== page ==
9. JD0x0

    JD0x0 Poster Extraordinaire

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    You need a very mild coil wind for the true toaster sound, IMO. Overwind = treble loss, more mid emphasis. IMO that's not the 'toaster' sound.
     
  10. putl

    putl TDPRI Member

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    Thanks for your help!
    I might have to measure the ones on my guitar to see how much ohm they have
    before swapping them. But I doubt that the amount of ohm tells anything about sound...
     
  11. JD0x0

    JD0x0 Poster Extraordinaire

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    It tells you very little, especially if you dont know the wire gauge or if the gauge is different between the pickups you're comparing.

    If all other things are equal, more DCR generally would mean more turns of wire, which = 'hotter' higher inductance.

    The issue is, if the vintage ones happen to be wound with 42awg wire, and the modern ones are wound with thinner wire, the modern ones will read higher DCR, but it might not necessarily mean they're wound 'hotter,' though I wouldn't be surprised if that was the case, either. As thinner wire is often used to get more wire turns on a given bobbin size.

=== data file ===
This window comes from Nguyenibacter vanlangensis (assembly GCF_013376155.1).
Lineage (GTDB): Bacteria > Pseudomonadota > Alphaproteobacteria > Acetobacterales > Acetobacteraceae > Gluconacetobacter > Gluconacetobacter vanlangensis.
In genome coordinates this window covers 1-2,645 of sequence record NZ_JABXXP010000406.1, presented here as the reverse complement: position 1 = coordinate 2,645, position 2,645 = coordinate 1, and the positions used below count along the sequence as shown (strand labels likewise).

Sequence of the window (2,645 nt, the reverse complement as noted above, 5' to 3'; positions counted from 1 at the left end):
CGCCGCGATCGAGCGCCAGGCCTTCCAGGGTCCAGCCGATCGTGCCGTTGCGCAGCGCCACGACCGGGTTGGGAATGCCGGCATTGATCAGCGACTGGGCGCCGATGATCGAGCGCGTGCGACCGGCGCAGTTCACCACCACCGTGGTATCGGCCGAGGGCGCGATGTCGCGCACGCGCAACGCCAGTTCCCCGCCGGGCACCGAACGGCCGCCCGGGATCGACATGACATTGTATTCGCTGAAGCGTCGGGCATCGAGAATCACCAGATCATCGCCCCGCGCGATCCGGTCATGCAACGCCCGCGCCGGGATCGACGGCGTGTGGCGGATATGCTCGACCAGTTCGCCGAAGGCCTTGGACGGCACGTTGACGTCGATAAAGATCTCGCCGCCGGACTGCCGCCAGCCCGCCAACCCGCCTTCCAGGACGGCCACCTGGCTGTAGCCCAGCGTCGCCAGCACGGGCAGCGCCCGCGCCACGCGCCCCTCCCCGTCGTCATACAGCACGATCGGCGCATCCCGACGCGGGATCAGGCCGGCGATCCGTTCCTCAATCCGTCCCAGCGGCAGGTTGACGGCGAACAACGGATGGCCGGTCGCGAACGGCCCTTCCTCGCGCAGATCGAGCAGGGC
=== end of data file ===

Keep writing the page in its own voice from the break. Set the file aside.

12. Derek Kiernan

    Derek Kiernan Friend of Leo's

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    Rick pickups historically have used even 50 gauge wire. That would have over 6.5x the resistance of 42 gauge wire for the same length of wire. You can find an exceptionally wide range of readings for dc resistance, way beyond everything Fender did at any point.
     
  13. dqami

    dqami Tele-Holic

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    I have a Chikenbacker that has similar looking pickups and have found a lot of the sound depends on your amp and speaker as well as using the above mentioned pedals. I like a clean tone to emphasize the chime so I use a Vox Pathfinder or Fender Frontman.

    I would recommend taking the guitar to a music store and trying different amps to see if you can find your tone that way first. Swapping pickups can be hit or miss and can get expensive and frustrating
     
  14. putl

    putl TDPRI Member

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    dqami, i´ve thought of that, especially because of the chance buying the wrong pickups.
     
  15. Fearnot

    Fearnot Poster Extraordinaire

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    I've had one Ric with toasters (a '66 330) and three others ('78 360/12, '88 610/12, '97 330) that all had the hi-gains... the '66 had great chime and jangle, while the others all sounded like they had a blanket over their pickups. No amount of EQing got the right sound for me, so I'm pretty convinced toasters are the way to go.

    Or just get a Fender.
     
    Coach56 and john kleeman like this.
  16. putl

    putl TDPRI Member

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    I will take the guitar to a guitar shop and have a pickup-chat with the technician.